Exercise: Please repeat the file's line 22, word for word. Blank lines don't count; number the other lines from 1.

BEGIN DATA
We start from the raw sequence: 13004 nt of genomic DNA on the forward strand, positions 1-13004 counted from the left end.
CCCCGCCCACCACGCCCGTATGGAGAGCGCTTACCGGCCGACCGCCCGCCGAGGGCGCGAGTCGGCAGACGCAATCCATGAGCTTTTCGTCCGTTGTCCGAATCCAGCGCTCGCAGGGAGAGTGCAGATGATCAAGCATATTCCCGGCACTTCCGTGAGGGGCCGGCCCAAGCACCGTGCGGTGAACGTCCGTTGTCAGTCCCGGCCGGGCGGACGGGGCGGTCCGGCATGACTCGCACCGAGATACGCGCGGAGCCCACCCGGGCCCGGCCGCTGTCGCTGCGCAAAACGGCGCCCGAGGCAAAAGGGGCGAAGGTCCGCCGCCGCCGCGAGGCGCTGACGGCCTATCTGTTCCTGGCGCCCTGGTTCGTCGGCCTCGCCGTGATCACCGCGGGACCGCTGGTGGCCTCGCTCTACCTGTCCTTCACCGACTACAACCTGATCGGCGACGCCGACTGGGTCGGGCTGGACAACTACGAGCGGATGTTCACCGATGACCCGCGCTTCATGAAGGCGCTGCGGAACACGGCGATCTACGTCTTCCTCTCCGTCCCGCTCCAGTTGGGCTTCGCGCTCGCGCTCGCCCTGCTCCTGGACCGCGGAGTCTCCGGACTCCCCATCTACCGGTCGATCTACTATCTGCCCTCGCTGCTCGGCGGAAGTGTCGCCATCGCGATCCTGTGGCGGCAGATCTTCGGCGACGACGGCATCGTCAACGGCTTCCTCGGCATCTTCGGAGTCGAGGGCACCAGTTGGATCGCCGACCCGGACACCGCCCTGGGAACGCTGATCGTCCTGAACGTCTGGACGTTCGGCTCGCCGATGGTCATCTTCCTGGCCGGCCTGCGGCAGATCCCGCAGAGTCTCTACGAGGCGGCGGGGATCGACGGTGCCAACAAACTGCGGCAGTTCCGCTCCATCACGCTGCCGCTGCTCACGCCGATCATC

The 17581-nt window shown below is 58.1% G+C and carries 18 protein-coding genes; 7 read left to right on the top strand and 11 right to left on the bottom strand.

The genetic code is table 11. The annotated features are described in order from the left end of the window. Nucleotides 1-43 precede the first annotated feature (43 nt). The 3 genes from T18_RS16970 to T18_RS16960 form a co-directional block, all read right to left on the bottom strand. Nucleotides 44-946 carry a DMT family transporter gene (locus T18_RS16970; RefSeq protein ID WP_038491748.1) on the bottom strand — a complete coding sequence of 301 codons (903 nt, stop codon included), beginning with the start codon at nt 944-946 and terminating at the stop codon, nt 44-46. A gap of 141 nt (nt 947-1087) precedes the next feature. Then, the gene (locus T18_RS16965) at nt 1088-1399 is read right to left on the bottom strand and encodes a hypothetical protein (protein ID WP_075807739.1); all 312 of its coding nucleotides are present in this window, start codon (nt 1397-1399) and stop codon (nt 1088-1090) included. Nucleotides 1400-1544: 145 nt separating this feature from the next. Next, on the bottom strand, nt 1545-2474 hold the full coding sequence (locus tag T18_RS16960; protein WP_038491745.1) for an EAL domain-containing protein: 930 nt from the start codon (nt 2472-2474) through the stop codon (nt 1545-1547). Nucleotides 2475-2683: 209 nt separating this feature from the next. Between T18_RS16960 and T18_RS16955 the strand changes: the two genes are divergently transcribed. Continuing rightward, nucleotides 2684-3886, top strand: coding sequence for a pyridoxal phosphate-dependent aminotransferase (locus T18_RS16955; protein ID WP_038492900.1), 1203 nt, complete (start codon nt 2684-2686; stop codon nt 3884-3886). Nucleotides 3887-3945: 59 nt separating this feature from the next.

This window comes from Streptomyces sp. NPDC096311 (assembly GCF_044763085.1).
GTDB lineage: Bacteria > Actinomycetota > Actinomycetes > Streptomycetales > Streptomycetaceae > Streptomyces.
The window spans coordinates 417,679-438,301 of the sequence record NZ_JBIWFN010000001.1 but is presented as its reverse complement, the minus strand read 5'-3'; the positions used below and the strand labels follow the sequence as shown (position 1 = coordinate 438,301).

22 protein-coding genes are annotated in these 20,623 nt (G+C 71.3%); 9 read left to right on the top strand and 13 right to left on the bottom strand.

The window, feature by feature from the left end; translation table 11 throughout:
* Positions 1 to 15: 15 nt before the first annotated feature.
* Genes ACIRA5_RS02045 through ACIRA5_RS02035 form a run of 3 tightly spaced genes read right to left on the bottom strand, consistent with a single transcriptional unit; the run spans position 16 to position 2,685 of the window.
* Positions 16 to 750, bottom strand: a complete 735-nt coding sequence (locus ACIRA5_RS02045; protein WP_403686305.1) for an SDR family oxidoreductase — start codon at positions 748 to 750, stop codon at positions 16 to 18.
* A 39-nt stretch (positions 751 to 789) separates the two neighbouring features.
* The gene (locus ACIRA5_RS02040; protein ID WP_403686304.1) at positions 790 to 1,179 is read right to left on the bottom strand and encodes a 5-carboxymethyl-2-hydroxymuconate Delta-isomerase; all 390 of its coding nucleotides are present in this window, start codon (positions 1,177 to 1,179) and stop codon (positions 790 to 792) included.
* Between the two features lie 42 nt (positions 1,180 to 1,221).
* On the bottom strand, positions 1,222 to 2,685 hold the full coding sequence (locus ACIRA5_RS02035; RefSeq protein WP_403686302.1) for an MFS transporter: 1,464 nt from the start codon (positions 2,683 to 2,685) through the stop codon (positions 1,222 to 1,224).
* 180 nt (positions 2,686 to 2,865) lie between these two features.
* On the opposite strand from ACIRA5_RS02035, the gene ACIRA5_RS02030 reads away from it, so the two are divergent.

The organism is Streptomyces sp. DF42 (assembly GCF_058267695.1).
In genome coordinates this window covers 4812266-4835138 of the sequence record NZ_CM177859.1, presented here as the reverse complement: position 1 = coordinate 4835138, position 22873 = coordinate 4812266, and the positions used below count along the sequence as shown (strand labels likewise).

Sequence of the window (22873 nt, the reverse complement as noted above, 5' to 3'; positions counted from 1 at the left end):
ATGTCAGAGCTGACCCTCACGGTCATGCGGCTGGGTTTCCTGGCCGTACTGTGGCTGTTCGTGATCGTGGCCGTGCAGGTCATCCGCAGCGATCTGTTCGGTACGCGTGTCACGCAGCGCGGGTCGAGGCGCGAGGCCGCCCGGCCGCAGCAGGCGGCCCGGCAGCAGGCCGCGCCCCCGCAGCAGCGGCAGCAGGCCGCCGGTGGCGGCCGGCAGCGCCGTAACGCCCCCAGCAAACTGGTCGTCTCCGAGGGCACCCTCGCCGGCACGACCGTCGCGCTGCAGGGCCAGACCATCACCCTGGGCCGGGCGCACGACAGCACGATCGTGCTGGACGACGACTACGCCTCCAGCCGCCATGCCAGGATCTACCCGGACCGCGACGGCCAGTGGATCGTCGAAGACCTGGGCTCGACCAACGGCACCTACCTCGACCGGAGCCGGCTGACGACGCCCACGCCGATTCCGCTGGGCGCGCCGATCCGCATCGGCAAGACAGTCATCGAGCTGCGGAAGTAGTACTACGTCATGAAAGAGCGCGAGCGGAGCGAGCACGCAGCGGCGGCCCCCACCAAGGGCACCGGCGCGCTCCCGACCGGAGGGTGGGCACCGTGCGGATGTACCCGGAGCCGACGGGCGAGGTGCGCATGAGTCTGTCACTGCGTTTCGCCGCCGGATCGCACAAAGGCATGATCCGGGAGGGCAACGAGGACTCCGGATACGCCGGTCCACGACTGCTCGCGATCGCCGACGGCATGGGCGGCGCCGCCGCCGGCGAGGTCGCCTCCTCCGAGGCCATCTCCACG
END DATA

ATGTCAGAGCTGACCCTCACGGTCATGCGGCTGGGTTTCCTGGCCGTACTGTGGCTGTTCGTGATCGTGGCCGTGCAGGTCATCCGCAGCGATCTGTTCGGTACGCGTGTCACGCAGCGCGGGTCGAGGCGCGAGGCCGCCCGGCCGCAGCAGGCGGCCCGGCAGCAGGCCGCGCCCCCGCAGCAGCGGCAGCAGGCCGCCGGTGGCGGCCGGCAGCGCCGTAACGCCCCCAGCAAACTGGTCGTCTCCGAGGGCACCCTCGCCGGCACGACCGTCGCGCTGCAGGGCCAGACCATCACCCTGGGCCGGGCGCACGACAGCACGATCGTGCTGGACGACGACTACGCCTCCAGCCGCCATGCCAGGATCTACCCGGACCGCGACGGCCAGTGGATCGTCGAAGACCTGGGCTCGACCAACGGCACCTACCTCGACCGGAGCCGGCTGACGACGCCCACGCCGATTCCGCTGGGCGCGCCGATCCGCATCGGCAAGACAGTCATCGAGCTGCGGAAGTAGTACTACGTCATGAAAGAGCGCGAGCGGAGCGAGCACGCAGCGGCGGCCCCCACCAAGGGCACCGGCGCGCTCCCGACCGGAGGGTGGGCACCGTGCGGATGTACCCGGAGCCGACGGGCGAGGTGCGCATGAGTCTGTCACTGCGTTTCGCCGCCGGATCGCACAAAGGCATGATCCGGGAGGGCAACGAGGACTCCGGATACGCCGGTCCACGACTGCTCGCGATCGCCGACGGCATGGGCGGCGCCGCCGCCGGCGAGGTCGCCTCCTCCGAGGCCATCTCCACG